Man & woman are made for co-equal relationship. There’s a belonging together, serving as partners in the task (not a subordinate). The term ‘helper’ is used elsewhere in the Bible to speak of God. The first words spoken about man/women spoken about how they are alike, rather than how they are different. Loneliness is not seen to be good in creation. The human need for relationship is not threatening to God, or a sign of weakness in human beings. We are made for community with others as well as with God. In the ancient world, women typically left their household to join the man, Genesis encourages the man to leave his household.

Session 1:5: Reading Genesis 1& 2 Together

Being human before God – we share God’s life, power and rule, but we are made from the earth – the two need to be taken together. If we’re feeling down, look up, if we’re feeling superior, look down…

Being human in Creation – we rule/subdue it, but we also serve and steward it. We’re to be kings, but also to be servants.

Being human in community- in relation to other humans. Gen 1 – corresponding to the divine, whilst Gen 2 – corresponding to one another. What does the Bible understand as the ideal purpose of humanity? Jesus is seen to come as the fulfilment of the perfect role model…

Next week: looking at the overall Biblical story, what happens when sin enters?

By admin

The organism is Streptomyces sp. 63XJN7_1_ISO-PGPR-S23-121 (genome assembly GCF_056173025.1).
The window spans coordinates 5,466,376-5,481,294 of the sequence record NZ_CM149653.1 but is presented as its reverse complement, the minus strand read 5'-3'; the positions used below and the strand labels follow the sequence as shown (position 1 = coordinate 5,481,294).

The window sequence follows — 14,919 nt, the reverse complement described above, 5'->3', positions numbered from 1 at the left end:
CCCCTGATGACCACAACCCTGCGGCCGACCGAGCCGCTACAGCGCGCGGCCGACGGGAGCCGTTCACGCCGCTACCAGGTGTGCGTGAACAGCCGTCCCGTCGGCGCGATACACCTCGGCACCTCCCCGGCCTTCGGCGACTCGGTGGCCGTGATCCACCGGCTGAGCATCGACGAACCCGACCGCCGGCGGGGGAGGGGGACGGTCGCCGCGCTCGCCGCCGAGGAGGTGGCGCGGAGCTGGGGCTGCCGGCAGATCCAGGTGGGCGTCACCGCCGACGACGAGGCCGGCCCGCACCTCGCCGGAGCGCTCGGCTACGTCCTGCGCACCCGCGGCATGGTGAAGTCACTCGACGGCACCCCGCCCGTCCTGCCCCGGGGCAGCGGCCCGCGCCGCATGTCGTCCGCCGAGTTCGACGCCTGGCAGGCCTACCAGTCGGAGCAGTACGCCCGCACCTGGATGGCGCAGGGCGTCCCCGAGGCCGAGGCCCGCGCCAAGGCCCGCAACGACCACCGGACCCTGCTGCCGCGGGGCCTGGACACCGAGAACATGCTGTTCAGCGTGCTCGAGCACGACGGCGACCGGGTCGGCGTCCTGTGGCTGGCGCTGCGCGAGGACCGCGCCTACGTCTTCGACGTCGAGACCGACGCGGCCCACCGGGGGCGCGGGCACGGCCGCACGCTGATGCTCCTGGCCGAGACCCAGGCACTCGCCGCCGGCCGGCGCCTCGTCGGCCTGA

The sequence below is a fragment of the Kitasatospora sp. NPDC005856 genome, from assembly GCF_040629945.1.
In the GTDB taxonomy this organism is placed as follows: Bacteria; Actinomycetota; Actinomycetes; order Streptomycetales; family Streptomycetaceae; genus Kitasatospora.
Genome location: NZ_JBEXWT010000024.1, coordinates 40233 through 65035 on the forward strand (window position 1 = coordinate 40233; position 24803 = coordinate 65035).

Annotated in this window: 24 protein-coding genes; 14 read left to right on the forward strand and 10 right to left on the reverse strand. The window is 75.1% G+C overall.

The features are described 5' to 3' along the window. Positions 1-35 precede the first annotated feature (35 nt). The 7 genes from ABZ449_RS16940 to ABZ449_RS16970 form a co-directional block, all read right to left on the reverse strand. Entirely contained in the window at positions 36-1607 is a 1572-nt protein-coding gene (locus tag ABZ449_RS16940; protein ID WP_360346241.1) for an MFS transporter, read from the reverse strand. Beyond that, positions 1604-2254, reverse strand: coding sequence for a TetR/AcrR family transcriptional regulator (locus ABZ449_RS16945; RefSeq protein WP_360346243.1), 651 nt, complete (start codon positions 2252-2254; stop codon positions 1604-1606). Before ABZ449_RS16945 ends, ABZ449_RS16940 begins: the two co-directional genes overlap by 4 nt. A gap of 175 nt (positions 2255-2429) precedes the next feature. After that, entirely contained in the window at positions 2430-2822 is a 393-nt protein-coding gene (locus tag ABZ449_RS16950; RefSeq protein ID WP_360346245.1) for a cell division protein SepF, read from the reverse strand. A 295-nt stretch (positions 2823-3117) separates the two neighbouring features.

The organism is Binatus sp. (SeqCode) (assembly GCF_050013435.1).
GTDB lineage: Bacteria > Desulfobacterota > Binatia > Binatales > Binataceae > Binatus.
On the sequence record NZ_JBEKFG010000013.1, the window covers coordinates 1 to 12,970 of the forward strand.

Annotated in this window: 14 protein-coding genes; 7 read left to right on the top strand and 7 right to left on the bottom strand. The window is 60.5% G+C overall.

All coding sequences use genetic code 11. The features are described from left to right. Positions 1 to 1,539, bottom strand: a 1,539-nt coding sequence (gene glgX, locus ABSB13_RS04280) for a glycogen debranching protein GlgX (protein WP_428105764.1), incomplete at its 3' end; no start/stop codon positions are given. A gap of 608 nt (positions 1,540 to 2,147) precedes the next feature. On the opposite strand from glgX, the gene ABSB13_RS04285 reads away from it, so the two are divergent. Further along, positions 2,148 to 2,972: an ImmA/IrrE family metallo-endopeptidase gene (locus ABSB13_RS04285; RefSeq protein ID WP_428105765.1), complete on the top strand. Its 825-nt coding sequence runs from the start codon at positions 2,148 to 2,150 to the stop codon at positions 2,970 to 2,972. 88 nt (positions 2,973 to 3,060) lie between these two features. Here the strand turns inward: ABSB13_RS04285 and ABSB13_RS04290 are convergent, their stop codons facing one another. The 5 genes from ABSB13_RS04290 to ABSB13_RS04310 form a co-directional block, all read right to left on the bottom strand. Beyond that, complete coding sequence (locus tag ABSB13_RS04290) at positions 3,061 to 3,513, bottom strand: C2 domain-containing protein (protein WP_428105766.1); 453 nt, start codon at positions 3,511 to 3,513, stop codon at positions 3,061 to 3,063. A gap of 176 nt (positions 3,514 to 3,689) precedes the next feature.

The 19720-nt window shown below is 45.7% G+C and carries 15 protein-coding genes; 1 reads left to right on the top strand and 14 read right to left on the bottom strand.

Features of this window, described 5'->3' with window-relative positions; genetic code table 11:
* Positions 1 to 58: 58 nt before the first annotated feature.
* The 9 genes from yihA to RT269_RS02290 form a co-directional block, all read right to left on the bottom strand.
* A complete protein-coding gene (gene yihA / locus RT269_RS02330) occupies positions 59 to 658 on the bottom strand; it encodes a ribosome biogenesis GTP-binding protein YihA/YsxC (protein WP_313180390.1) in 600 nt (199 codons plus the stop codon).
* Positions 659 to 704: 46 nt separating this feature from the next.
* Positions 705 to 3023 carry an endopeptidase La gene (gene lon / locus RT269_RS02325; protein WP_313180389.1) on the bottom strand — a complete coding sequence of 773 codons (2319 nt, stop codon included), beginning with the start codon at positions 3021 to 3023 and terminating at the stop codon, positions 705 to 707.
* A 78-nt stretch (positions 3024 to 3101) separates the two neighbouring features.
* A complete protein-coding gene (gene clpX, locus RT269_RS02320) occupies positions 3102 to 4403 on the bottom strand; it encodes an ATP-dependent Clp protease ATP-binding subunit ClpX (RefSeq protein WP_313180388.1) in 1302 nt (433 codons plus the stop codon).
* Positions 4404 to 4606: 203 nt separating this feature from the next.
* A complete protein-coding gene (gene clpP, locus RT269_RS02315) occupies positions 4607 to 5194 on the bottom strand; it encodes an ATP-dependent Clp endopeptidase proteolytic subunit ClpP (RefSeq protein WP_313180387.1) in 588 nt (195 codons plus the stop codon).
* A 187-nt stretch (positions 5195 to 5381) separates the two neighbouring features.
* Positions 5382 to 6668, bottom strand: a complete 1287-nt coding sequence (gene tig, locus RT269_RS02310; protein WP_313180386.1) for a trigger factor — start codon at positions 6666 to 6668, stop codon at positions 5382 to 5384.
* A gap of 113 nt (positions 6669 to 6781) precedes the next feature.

Dr Bex Lewis is passionate about helping people engage with the digital world in a positive way, where she has more than 20 years’ experience. She is Senior Lecturer in Digital Marketing at Manchester Metropolitan University and Visiting Research Fellow at St John’s College, Durham University, with a particular interest in digital culture, persuasion and attitudinal change, especially how this affects the third sector, including faith organisations, and, after her breast cancer diagnosis in 2017, has started to research social media and cancer. Trained as a mass communications historian, she has written the original history of the poster Keep Calm and Carry On: The Truth Behind the Poster (Imperial War Museum, 2017), drawing upon her PhD research. She is Director of social media consultancy Digital Fingerprint, and author of Raising Children in a Digital Age: Enjoying the Best, Avoiding the Worst  (Lion Hudson, 2014; second edition in process) as well as a number of book chapters, and regularly judges digital awards. She has a strong media presence, with her expertise featured in a wide range of publications and programmes, including national, international and specialist TV, radio and press, and can be found all over social media, typically as @drbexl.